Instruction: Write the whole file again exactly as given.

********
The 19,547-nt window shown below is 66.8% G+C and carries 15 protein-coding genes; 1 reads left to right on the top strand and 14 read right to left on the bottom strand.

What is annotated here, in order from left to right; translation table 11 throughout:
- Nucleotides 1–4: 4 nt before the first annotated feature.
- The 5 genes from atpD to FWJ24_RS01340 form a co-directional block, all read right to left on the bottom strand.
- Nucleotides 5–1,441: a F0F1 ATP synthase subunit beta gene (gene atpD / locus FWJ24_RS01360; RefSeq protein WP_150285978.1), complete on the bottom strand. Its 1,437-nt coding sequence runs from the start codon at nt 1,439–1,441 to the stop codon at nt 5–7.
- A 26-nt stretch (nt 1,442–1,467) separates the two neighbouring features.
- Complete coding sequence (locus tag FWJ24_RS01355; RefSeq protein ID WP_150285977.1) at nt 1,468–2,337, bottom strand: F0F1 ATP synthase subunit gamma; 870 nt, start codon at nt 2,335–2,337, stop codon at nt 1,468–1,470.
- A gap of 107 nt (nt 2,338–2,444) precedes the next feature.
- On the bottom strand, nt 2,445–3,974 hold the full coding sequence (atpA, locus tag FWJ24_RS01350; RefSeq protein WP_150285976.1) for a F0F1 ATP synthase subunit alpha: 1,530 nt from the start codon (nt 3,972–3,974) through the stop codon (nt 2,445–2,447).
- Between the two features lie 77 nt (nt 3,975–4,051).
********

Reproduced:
The 19,547-nt window shown below is 66.8% G+C and carries 15 protein-coding genes; 1 reads left to right on the top strand and 14 read right to left on the bottom strand.

What is annotated here, in order from left to right; translation table 11 throughout:
- Nucleotides 1–4: 4 nt before the first annotated feature.
- The 5 genes from atpD to FWJ24_RS01340 form a co-directional block, all read right to left on the bottom strand.
- Nucleotides 5–1,441: a F0F1 ATP synthase subunit beta gene (gene atpD / locus FWJ24_RS01360; RefSeq protein WP_150285978.1), complete on the bottom strand. Its 1,437-nt coding sequence runs from the start codon at nt 1,439–1,441 to the stop codon at nt 5–7.
- A 26-nt stretch (nt 1,442–1,467) separates the two neighbouring features.
- Complete coding sequence (locus tag FWJ24_RS01355; RefSeq protein ID WP_150285977.1) at nt 1,468–2,337, bottom strand: F0F1 ATP synthase subunit gamma; 870 nt, start codon at nt 2,335–2,337, stop codon at nt 1,468–1,470.
- A gap of 107 nt (nt 2,338–2,444) precedes the next feature.
- On the bottom strand, nt 2,445–3,974 hold the full coding sequence (atpA, locus tag FWJ24_RS01350; RefSeq protein WP_150285976.1) for a F0F1 ATP synthase subunit alpha: 1,530 nt from the start codon (nt 3,972–3,974) through the stop codon (nt 2,445–2,447).
- Between the two features lie 77 nt (nt 3,975–4,051).